House of Mirrors
Angèle (Nathalie Baye) is a skilled beautician at Venus Beauty, a Parisian beauty salon. She knows all about pollution’s asphyxiating effects on the skin, the healing powers of a facial massage, essential oils, and seaweed wraps, and how Rosy Beige rouge can brighten even the dullest complexion. Angèle is also lonely and unhappy, and looking for something beautiful. But as Tonie Marshall’s Venus Beauty (Institute) (Vénus beauté (institut)) demonstrates, not all internal blemishes can be made undone with the latest anti-aging serum available for purchase for only 700 francs.
The workers at Venus Beauty are Angèle, Samantha (Mathilde Seigner), and Marie (Audrey Tautou), who gossip about their love lives and service a host of unique clients, all reflections of Angèle’s troubled emotional being. Their clients arrive each day, announced by the harp-toned doorbell. Madame Buisse (Claire Nebout) is a tall, attractive woman obsessed with getting the perfect tan, who doesn’t think twice about walking out of the tanning room naked when she can’t find her robe. One of Marie’s regulars is a middle-aged pilot (Robert Hossein) whose deceased wife “donated” skin from her buttocks to repair his damaged face following a parachute accident. To honor her memory and to keep her skin smooth, he has weekly facial massages, during which he talks to Marie about love. Over the course of several sessions, he slowly seduces the virginal Marie, showering her with gifts from pearl necklaces to Tasmanian mink stoles. Angèle’s facial massage client hates to have her face touched and has difficulty breathing during the “relaxing” treatment. And another woman, claiming that only her hands give away her age, tells Angèle that she has nothing in common with her dull daughters, all the while gazing at herself in the mirror.
Beneath Angèle’s beautiful exterior lies a woman unable, unwilling, or just afraid to reveal herself. Like the widowed pilot, Angèle divulges her secrets to strangers, then seduces them. The difference is that Angèle, much like the client who hates her face being touched, refuses to be close to anyone. She also has difficulty looking at and accepting herself: she washes her face at the mirrorless sink in the hallway of her apartment building, doesn’t wear make-up, claiming she has no time in the morning, and cringes when the shop’s owner Nadine (Bulle Ogier) tells her to put on some Rosy Beige.
We first meet Angèle when she’s closing the salon for the evening. After turning out the overhead lights, she is bathed in the blue glow from the fluorescent lights on the window: blue light—a telltale sign that all is not well in Angèle’s life. The next morning she has coffee with her beau of three days. She talks; he listens. She suggests that they get together twice a week for sex. He responds curtly, “Stick to fucking. Stop making plans.” Though she’s put off, Angèle follows him to the train station, where she threatens to stalk him. It’s clear that Angèle has issues. She jumps from one one-night stand to the next, refuses to “give in to love,” yet feels see her former boyfriend, Jacques (Jacques Bonnaffé), in a relationship not easily defined.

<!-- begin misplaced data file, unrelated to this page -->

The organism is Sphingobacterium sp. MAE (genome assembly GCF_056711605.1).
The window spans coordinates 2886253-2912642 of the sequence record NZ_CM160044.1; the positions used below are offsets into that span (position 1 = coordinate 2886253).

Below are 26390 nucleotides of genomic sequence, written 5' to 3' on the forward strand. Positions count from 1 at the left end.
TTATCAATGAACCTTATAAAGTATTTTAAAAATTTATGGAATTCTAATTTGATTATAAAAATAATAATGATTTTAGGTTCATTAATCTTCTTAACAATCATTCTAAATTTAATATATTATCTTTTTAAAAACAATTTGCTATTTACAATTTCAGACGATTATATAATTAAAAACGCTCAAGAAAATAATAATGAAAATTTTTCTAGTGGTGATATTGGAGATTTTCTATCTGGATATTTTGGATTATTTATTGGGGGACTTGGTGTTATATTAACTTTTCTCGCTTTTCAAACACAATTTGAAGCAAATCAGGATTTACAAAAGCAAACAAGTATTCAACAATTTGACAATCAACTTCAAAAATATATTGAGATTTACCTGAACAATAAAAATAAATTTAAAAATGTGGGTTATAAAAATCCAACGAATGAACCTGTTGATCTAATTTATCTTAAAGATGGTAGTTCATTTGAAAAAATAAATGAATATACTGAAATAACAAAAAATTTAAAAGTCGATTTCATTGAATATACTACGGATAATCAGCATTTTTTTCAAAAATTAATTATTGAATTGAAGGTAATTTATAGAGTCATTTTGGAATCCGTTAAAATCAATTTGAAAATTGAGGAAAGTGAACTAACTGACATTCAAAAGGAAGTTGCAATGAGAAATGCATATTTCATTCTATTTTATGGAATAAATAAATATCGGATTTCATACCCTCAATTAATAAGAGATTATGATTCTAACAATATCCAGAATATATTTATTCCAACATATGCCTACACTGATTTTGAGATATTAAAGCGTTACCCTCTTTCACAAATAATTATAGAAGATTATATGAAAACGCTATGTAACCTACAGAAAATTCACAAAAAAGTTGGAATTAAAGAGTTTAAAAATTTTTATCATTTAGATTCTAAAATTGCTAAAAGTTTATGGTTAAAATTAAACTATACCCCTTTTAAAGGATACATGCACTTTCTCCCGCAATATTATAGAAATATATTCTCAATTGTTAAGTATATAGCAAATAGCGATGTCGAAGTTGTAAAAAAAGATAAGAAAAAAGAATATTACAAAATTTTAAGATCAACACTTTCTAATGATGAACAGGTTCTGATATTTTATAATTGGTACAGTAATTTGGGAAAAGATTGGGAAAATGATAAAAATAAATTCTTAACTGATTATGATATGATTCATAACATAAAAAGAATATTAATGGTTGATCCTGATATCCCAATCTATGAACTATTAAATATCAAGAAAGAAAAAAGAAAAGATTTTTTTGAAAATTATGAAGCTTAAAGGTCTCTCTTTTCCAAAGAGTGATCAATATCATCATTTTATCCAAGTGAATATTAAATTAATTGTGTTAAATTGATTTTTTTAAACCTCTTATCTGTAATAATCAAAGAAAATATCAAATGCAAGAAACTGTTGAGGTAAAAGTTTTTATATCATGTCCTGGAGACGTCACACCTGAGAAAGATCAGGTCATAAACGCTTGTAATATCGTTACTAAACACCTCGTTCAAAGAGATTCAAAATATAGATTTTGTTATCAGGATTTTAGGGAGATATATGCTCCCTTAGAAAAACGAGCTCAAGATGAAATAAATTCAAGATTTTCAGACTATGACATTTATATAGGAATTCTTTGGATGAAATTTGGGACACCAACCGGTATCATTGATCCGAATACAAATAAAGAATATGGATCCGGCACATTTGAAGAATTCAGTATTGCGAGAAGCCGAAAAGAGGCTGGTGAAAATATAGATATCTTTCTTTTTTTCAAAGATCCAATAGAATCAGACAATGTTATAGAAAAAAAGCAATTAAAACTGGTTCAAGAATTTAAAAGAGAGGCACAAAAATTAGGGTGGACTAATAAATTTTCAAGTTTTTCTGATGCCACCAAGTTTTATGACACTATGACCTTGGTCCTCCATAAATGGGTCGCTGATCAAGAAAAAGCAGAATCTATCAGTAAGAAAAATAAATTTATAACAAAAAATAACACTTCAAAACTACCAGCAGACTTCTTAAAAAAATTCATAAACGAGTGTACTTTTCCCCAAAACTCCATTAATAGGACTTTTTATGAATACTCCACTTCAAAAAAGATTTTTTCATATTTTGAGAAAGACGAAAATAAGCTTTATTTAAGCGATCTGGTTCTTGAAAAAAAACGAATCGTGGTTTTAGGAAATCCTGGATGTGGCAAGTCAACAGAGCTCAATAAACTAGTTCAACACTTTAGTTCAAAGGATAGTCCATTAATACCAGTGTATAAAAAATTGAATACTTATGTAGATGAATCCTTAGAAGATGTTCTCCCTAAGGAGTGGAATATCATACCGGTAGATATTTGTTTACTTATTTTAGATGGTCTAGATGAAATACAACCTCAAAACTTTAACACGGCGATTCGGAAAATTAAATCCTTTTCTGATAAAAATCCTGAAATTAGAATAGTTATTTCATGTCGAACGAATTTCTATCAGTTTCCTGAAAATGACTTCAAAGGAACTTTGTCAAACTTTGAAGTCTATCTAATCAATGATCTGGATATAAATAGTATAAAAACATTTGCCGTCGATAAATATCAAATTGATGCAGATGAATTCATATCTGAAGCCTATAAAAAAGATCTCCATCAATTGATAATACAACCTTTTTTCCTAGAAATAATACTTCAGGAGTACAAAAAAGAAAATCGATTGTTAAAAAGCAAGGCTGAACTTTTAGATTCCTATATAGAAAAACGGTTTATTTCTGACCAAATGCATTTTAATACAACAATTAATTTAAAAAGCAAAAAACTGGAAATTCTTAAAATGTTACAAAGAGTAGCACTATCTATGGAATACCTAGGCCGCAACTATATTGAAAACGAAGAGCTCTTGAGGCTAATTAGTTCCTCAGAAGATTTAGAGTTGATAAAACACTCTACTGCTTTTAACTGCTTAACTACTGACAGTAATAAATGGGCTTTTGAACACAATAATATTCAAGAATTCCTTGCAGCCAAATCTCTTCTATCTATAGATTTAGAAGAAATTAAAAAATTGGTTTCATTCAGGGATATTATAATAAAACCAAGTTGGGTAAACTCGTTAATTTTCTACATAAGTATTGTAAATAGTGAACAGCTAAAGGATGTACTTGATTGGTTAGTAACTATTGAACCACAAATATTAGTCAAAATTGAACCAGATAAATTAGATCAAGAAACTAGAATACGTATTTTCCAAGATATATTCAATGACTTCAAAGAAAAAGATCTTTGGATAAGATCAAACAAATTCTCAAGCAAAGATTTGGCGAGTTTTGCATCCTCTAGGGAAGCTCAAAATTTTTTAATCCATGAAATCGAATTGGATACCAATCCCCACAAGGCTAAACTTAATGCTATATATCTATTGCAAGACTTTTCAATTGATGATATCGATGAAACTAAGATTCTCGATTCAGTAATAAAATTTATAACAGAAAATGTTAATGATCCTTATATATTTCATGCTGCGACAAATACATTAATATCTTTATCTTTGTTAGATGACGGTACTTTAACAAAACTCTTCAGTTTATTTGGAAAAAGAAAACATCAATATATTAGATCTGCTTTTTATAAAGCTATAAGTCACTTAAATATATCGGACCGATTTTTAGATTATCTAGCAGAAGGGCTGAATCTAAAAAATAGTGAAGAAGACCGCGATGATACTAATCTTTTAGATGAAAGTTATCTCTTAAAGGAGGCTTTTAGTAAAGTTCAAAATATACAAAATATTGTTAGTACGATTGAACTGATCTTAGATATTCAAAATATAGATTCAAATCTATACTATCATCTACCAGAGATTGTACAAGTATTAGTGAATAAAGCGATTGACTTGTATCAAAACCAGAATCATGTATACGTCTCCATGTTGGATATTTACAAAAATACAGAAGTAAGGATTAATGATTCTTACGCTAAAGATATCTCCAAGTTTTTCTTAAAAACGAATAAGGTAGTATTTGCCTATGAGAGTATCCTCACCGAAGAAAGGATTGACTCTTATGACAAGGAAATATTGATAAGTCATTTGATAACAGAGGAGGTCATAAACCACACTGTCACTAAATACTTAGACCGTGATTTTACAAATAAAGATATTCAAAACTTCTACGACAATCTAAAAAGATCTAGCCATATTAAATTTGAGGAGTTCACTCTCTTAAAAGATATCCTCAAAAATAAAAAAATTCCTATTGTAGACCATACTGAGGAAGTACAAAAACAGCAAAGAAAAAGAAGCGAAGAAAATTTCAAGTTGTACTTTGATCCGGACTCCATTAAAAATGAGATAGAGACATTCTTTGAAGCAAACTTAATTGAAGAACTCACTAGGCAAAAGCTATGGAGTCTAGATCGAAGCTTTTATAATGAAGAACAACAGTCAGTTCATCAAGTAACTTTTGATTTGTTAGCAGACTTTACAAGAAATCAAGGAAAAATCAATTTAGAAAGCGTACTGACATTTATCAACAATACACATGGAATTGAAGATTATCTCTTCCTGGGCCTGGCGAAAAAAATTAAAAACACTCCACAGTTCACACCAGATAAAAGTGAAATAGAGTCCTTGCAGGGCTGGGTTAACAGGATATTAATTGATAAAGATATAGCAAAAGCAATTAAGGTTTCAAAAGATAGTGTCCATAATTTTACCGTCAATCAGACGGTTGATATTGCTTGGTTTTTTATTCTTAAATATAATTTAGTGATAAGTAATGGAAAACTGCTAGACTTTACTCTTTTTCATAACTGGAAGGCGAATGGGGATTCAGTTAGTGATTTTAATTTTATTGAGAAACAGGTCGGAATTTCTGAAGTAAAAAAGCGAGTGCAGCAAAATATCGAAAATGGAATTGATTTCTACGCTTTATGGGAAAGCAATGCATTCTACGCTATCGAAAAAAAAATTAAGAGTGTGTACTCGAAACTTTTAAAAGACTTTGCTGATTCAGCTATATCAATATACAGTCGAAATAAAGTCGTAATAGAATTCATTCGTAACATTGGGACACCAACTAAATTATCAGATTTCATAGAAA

With all this baggage, it’s understandable that Prince Charming’s sudden appearance is not enough to make Angèle forget all her troubles and ride off with him into the Parisian sunset. She sees only his flaws: Antoine (Samuel Le Bihan) isn’t the handsomest man to walk into her life, though his unkempt hair adds to his rugged charms. And while he actively pursues Angèle, Antoine is engaged to another woman. Don’t get me wrong: Antoine is *not* a smooth-talking creep. He is sincere, honest, and respectful. He even refuses her drunken advances one night, telling her he refuses to “fuck her when [she’s] dead drunk.”
Venus Beauty is a love story in the sense that the audience knows the leading characters are meant to be together. The only obstacles in their way are her emotional resistance and his jealous fiancée—no small obstacles, mind you. Antoine and Angèle’s burgeoning relationship is anything but pleasant, as Angèle repeatedly dismisses his advances. However, Antoine means well and you can’t help but cheer for him as he tries again and again to win Angèle’s affections, regardless of how distant and unfriendly she is to him.
Although Venus Beauty (Institute) could be construed as a scathing commentary on women’s obsession with beauty—as Angèle tells Jacques, “That’s all we sell.”—Marshall is more interested in probing emotions that lie beneath this surface, and especially, in showing how love offers different things to different people. While the film’s premise is not unusual, Marshall’s approach is refreshing in that she does not assume love is the universal cure all. Samantha is happy to continue flirting with and dating any and every man she meets; Marie makes no attempt to discontinue her relationship with the widower, although it becomes purely sexual and materialistic; Antoine will have to assuage Angèle’s misgivings, as she will have to confront his fiancée. The film’s ending is visually magical—complete with a kiss and real sparks—but does not promise a “happily ever after.” Rather, it only suggests that when something beautiful comes your way, you should hold onto it for as long as you’re able.